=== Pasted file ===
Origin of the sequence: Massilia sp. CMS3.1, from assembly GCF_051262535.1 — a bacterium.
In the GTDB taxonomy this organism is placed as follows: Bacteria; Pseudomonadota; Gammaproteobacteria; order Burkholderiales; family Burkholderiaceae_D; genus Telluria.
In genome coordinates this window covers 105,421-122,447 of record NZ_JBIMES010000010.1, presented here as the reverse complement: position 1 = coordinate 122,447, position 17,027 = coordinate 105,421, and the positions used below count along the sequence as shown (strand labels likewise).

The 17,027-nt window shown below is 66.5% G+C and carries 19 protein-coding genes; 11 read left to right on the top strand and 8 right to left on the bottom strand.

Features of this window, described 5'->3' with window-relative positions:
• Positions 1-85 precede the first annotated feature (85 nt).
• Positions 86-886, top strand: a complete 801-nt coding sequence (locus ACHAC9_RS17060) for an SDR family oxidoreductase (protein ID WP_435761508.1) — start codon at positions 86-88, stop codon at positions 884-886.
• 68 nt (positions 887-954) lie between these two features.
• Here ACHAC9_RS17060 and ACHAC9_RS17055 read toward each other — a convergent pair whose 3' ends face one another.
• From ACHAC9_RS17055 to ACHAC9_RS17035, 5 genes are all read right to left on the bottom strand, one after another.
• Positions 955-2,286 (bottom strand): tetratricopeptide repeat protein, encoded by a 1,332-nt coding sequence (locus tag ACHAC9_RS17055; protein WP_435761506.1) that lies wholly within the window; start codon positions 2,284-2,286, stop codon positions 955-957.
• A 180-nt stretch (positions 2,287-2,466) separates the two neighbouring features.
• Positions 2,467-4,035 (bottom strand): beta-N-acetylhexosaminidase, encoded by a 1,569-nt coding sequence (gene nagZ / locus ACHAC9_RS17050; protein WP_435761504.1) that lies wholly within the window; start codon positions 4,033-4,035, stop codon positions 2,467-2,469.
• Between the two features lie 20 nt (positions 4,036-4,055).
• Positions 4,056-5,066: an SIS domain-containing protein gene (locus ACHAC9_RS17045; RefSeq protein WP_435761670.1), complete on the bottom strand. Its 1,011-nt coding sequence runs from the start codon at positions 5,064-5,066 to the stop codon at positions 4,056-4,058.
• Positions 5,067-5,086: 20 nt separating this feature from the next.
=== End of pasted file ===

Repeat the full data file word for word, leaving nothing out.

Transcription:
Origin of the sequence: Massilia sp. CMS3.1, from assembly GCF_051262535.1 — a bacterium.
In the GTDB taxonomy this organism is placed as follows: Bacteria; Pseudomonadota; Gammaproteobacteria; order Burkholderiales; family Burkholderiaceae_D; genus Telluria.
In genome coordinates this window covers 105,421-122,447 of record NZ_JBIMES010000010.1, presented here as the reverse complement: position 1 = coordinate 122,447, position 17,027 = coordinate 105,421, and the positions used below count along the sequence as shown (strand labels likewise).

The 17,027-nt window shown below is 66.5% G+C and carries 19 protein-coding genes; 11 read left to right on the top strand and 8 right to left on the bottom strand.

Features of this window, described 5'->3' with window-relative positions:
• Positions 1-85 precede the first annotated feature (85 nt).
• Positions 86-886, top strand: a complete 801-nt coding sequence (locus ACHAC9_RS17060) for an SDR family oxidoreductase (protein ID WP_435761508.1) — start codon at positions 86-88, stop codon at positions 884-886.
• 68 nt (positions 887-954) lie between these two features.
• Here ACHAC9_RS17060 and ACHAC9_RS17055 read toward each other — a convergent pair whose 3' ends face one another.
• From ACHAC9_RS17055 to ACHAC9_RS17035, 5 genes are all read right to left on the bottom strand, one after another.
• Positions 955-2,286 (bottom strand): tetratricopeptide repeat protein, encoded by a 1,332-nt coding sequence (locus tag ACHAC9_RS17055; protein WP_435761506.1) that lies wholly within the window; start codon positions 2,284-2,286, stop codon positions 955-957.
• A 180-nt stretch (positions 2,287-2,466) separates the two neighbouring features.
• Positions 2,467-4,035 (bottom strand): beta-N-acetylhexosaminidase, encoded by a 1,569-nt coding sequence (gene nagZ / locus ACHAC9_RS17050; protein WP_435761504.1) that lies wholly within the window; start codon positions 4,033-4,035, stop codon positions 2,467-2,469.
• Between the two features lie 20 nt (positions 4,036-4,055).
• Positions 4,056-5,066: an SIS domain-containing protein gene (locus ACHAC9_RS17045; RefSeq protein WP_435761670.1), complete on the bottom strand. Its 1,011-nt coding sequence runs from the start codon at positions 5,064-5,066 to the stop codon at positions 4,056-4,058.
• Positions 5,067-5,086: 20 nt separating this feature from the next.